While it was originally developed as an in-person program, Tess points out that once the pandemic hit, she had just 24 hours to figure out how to reconfigure the lesson plans and find a new platform through which to deliver the key elements, which include quality and safety knowledge, building on the fundamentals of the science of improvement and incorporating key methodologies such as lean [a philosophy that focuses on improving quality while minimizing waste to increase value].

Looking to the Front Lines for New Ideas

“I had to intentionally transform a solely in-person master’s program to remote, with little precedent to follow on how to adapt the curriculum to fit an entirely new learning model,” she recalls. One of the biggest challenges she faced was determining how to engage the learners remotely. Tess turned to her vast experience on the front lines using continuous improvement for help.

In laymen’s terms, continuous improvement is a process of quality improvement steps that include planning (identifying an opportunity for change and determining how to approach it), doing (implementing the change, starting off small), checking (analyzing the impact of the change to see if it was successful) and acting (implementing the change on a broader scale).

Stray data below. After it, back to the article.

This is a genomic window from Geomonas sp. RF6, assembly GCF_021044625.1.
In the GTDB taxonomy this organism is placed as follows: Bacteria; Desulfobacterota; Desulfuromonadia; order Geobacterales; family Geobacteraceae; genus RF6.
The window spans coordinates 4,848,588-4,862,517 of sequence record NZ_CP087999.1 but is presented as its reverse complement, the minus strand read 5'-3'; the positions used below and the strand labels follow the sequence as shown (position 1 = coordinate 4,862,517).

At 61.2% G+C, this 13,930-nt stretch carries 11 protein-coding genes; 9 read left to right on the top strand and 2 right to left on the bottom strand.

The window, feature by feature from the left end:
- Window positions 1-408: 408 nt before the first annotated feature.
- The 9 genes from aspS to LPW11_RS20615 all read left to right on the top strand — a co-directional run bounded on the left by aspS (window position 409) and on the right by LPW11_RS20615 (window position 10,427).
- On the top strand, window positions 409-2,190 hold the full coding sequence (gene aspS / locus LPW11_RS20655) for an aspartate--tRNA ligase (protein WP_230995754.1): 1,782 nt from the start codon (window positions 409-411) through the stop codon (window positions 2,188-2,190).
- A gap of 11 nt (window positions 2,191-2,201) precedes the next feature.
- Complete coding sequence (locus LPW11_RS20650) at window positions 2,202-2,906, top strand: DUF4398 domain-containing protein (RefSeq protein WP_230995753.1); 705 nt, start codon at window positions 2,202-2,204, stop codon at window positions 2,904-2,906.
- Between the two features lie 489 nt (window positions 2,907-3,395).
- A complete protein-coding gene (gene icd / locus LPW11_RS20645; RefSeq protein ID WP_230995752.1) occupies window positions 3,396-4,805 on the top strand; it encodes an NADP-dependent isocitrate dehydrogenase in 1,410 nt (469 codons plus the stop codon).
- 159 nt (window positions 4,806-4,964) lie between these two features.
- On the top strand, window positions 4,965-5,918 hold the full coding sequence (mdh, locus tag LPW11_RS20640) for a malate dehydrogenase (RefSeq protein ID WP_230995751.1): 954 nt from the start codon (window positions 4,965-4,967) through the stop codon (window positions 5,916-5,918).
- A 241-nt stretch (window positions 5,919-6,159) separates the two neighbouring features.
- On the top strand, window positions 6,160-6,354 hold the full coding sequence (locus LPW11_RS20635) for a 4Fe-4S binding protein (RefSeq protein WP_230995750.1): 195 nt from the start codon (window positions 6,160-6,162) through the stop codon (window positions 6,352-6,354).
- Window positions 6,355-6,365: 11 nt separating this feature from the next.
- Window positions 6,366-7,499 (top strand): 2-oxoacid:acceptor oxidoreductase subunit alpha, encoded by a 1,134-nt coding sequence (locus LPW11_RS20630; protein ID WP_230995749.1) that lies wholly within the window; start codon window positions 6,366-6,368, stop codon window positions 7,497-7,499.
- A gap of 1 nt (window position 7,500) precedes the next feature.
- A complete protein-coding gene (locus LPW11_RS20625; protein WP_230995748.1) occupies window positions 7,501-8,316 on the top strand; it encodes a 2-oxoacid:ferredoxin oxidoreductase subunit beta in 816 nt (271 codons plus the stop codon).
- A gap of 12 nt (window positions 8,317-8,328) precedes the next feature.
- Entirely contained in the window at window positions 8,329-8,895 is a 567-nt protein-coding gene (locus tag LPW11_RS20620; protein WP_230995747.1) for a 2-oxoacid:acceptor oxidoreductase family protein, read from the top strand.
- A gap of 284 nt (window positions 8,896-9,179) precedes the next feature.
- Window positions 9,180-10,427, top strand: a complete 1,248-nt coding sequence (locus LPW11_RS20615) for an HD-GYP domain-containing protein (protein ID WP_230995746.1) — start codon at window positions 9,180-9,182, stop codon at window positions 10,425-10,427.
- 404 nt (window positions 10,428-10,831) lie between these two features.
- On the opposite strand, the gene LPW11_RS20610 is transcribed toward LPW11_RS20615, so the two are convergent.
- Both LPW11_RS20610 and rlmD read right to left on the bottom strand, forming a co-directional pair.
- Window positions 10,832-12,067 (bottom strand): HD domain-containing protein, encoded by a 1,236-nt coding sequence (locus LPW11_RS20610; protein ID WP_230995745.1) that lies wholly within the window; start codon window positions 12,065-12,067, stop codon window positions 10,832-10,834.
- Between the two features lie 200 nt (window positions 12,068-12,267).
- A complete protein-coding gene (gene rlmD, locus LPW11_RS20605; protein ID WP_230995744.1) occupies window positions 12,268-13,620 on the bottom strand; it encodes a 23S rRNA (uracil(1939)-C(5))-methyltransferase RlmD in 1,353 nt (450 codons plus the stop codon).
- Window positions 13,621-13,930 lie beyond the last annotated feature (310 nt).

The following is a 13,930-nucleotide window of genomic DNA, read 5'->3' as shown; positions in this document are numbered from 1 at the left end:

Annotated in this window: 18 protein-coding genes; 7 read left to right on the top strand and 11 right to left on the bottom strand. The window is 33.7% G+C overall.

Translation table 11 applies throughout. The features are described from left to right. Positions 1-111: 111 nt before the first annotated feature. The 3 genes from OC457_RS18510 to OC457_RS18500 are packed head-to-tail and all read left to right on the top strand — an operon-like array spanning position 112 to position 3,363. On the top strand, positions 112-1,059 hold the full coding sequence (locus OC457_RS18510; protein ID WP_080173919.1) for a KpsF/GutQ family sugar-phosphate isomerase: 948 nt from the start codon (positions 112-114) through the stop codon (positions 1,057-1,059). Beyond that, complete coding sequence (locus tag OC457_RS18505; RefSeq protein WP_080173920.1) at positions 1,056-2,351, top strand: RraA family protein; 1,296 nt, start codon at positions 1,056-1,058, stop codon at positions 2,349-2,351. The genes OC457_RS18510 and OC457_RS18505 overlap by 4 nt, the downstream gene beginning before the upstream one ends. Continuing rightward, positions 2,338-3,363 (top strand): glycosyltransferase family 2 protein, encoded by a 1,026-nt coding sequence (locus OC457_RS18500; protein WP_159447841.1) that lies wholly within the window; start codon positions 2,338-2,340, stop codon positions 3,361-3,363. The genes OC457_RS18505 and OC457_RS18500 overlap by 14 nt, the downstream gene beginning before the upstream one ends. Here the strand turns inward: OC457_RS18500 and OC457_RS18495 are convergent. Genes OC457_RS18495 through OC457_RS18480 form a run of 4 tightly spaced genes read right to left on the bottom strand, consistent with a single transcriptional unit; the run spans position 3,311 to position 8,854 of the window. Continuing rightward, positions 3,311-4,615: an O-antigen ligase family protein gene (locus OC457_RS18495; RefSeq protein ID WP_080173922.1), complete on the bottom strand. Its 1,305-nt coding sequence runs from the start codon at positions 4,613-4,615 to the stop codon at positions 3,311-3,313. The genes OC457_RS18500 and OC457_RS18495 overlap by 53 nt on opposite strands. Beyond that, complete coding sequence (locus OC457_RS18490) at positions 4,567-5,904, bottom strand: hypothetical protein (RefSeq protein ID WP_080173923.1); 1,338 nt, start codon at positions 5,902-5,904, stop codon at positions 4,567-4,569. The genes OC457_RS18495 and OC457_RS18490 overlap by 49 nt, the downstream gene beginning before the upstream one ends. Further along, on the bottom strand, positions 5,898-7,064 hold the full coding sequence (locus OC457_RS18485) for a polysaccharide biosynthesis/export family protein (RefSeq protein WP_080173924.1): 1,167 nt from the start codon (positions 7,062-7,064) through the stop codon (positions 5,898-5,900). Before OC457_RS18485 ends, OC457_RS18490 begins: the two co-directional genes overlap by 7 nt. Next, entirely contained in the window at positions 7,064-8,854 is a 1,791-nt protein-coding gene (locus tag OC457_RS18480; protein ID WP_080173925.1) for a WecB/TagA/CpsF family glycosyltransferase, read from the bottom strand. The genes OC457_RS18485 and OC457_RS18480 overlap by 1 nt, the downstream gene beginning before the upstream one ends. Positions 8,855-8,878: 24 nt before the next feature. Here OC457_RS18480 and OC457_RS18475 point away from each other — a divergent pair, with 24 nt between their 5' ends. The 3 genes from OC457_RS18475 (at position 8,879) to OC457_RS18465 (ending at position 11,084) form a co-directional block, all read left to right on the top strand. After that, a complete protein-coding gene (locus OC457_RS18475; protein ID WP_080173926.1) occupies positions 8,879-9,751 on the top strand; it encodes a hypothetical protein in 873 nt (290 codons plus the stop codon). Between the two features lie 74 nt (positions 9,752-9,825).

In the health care setting, this method is often used to test a new policy or approach, starting with one patient or one unit, and if the efforts are effective, then scaling them, either to a larger group of patients or on a larger magnitude within the organization or beyond.

Using Continuous Improvement to Adapt the Curriculum

For online learning, Tess points out that she realized that the concept could play out in a very similar way. “Applying continuous quality improvement to online learning gave us a chance to try new things, see how we were doing and make changes as needed to improve things along the way,” she says. “It was crisis management of education.”